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2013 NBA Playoffs: Thunder vs Grizzlies, OKC player grades for game 5

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The Thunder fall to the Grizzlies in 5 games, and game 5 was the most painful one of all. Here is how each player performed.

The Thunder's season is has now completed on a wholly unsatisfactory note. The Thunder dropped game 5 to the Grizzlies 88-84, and the series, 4 games to 1. Here is how each OKC player did in the deciding game.



21 points on 5-21 shooting, 0-4 from 3-point range, 8 rebounds, 6 assists, 2 blocks, 7 turnovers

Grade Comments

Sherman Grade_b_medium
I give Kevin Durant a 'B' but I feel that no grade is really fair and can encapsulate Durant's performance in Game 5. If we look at things in a vacuum, his woeful shooting and high turnovers would seem to warrant a 'D.' However, we cannot fairly consider his play without context, and the context was this - the Grizzlies defense, from man 1 through 5, was dedicated to creating what we saw from Durant last night, and they were dedicated to it for all 5 games. The byproduct is that Durant could barely lift himself in the air for his jump shots, and a game-saving elbow jumper that Durant can make with his eyes closed never had a shot at going in. That isn't failure by Durant, but success by arguably the best defense in the NBA. In that sense, a 'B' is both too high and too low, but it is something of which to not be ashamed.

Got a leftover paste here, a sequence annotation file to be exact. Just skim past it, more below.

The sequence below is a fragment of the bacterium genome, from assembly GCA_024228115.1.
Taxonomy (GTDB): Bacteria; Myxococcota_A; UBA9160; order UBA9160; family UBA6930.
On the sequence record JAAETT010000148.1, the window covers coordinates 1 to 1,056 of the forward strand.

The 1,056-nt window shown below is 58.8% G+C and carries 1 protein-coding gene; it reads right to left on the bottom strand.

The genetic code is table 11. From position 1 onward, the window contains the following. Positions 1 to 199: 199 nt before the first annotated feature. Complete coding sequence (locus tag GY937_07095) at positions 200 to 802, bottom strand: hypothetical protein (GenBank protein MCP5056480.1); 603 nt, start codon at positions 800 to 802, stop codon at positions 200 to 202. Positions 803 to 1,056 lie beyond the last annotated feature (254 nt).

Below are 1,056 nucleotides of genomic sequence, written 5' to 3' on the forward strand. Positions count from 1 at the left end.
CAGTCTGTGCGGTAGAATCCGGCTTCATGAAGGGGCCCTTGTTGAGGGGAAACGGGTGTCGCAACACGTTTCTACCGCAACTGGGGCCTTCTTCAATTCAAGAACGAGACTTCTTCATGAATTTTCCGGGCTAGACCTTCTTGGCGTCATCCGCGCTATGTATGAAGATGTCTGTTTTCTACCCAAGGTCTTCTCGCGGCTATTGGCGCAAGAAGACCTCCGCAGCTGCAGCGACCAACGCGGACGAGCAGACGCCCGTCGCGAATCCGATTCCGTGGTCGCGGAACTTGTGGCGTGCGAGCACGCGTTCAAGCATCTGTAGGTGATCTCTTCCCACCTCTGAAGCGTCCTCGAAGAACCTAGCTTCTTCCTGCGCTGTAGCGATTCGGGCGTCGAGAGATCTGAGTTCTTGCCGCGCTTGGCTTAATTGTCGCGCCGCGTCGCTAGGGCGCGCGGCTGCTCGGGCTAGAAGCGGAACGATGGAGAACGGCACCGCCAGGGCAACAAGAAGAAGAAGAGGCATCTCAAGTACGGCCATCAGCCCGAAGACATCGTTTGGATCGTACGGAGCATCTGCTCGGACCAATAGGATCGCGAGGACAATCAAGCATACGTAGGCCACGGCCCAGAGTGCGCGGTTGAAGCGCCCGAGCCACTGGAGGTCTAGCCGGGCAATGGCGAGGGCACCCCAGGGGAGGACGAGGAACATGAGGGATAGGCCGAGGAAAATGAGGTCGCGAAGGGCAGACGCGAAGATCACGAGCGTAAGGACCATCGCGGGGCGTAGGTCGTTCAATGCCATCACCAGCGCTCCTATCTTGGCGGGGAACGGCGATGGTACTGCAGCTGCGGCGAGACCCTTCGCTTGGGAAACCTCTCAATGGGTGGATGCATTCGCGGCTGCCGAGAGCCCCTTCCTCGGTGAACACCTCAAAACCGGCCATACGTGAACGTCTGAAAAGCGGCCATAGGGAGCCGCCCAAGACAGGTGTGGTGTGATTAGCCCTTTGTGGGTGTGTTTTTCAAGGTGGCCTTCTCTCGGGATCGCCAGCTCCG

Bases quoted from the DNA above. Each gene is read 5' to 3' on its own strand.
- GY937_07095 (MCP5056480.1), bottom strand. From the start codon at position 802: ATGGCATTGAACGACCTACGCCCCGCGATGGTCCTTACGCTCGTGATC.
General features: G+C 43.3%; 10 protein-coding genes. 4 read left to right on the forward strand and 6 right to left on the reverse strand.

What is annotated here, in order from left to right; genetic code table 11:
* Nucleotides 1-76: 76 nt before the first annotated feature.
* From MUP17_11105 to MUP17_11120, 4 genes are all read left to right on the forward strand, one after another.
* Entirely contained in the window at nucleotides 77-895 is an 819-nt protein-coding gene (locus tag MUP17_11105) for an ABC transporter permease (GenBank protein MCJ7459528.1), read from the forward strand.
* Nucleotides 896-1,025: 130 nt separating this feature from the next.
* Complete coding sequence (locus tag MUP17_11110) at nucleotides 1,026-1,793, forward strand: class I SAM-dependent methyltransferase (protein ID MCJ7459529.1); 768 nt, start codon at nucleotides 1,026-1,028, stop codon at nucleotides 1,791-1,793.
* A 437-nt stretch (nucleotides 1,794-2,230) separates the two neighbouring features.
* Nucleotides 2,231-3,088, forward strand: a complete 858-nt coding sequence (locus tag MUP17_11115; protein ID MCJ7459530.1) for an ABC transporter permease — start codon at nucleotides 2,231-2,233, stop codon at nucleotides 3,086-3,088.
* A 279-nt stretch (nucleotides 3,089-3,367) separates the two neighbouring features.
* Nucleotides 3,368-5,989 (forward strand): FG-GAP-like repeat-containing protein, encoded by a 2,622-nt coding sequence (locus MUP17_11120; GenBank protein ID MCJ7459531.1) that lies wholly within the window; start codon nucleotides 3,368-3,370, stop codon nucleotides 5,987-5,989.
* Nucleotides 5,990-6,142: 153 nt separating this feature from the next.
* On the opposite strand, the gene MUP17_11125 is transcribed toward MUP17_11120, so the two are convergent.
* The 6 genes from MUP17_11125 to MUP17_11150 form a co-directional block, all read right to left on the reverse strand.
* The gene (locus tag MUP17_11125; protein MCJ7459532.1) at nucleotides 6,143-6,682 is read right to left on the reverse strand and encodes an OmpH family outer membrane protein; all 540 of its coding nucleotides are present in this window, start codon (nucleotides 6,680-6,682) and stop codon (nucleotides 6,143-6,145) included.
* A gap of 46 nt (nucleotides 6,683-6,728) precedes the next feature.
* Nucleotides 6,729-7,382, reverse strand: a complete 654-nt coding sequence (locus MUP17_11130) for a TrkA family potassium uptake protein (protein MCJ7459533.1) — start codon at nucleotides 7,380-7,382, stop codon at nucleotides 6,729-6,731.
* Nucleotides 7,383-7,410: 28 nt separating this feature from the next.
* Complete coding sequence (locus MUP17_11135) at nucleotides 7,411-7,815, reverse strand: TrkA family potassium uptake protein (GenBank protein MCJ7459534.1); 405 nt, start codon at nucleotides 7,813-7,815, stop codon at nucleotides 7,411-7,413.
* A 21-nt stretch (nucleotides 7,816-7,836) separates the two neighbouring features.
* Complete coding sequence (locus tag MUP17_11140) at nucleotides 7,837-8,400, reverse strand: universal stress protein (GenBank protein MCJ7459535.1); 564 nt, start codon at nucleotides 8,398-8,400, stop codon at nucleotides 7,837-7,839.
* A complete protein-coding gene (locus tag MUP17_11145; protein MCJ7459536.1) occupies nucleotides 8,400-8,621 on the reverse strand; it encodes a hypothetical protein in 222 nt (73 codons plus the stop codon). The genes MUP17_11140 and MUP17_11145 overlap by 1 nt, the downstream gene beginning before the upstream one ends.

16 points on 7-15 shooting, 1-5 from 3-point range, 9 rebounds, 5 assists, 0 turnovers

Grade Comments

Sherman Grade_aminus_medium
Reggie Jackson is the best thing to come out of these disappointing playoffs for the Thunder. His 3-point shot is still poor, but it was Jackson who hit the deep three with 11 seconds remaining that gave the Thunder a shot at a tie. He went from being a guy whom Brooks barely trusted earlier in the season to a playoff-tested 40 minute a game contributor who stood in the face of Memphis' defensive pressure and did not blink. His future is bright.


17 points on 8-17 shooting, 8 rebounds, 3 blocks, 1 turnover, fouled out

Grade Comments

Sherman Grade_b_medium
Serge Ibaka was a no-show for the first 3 games, but acquitted himself in the end. He never truly regained the shooting touch or offensive aggression that we know he has, but he never stopped battling Zach Randolph and Marc Gasol. He did a superb job helping guard Gasol, as the Grizzlies big man was held to 10 points on 5-13 shooting. He still has room to grow, but in this game, Ibaka played hard and did not disappear.


5 points on 2-5 shooting, 1-2 from 3-point range, 4 rebounds, 2 assists, 1 steal

Grade Comments

Sherman Grade_c_medium
Thabo Sefolosha's expanding offensive game all but disappeared as this series went on, an element which OKC could have really used. His defense was still strong, as he once again played a critical role in helping to limit the Grizzlies guards to only a collective 36 points on 11-34 shooting. He wore a bandage on his non-shooting hand on the night and it's possible that this had an effect on Thabo's shooting, but more than that he, like his teammates, just didn't know how to find spaces to score without Russell Westbrook on the court.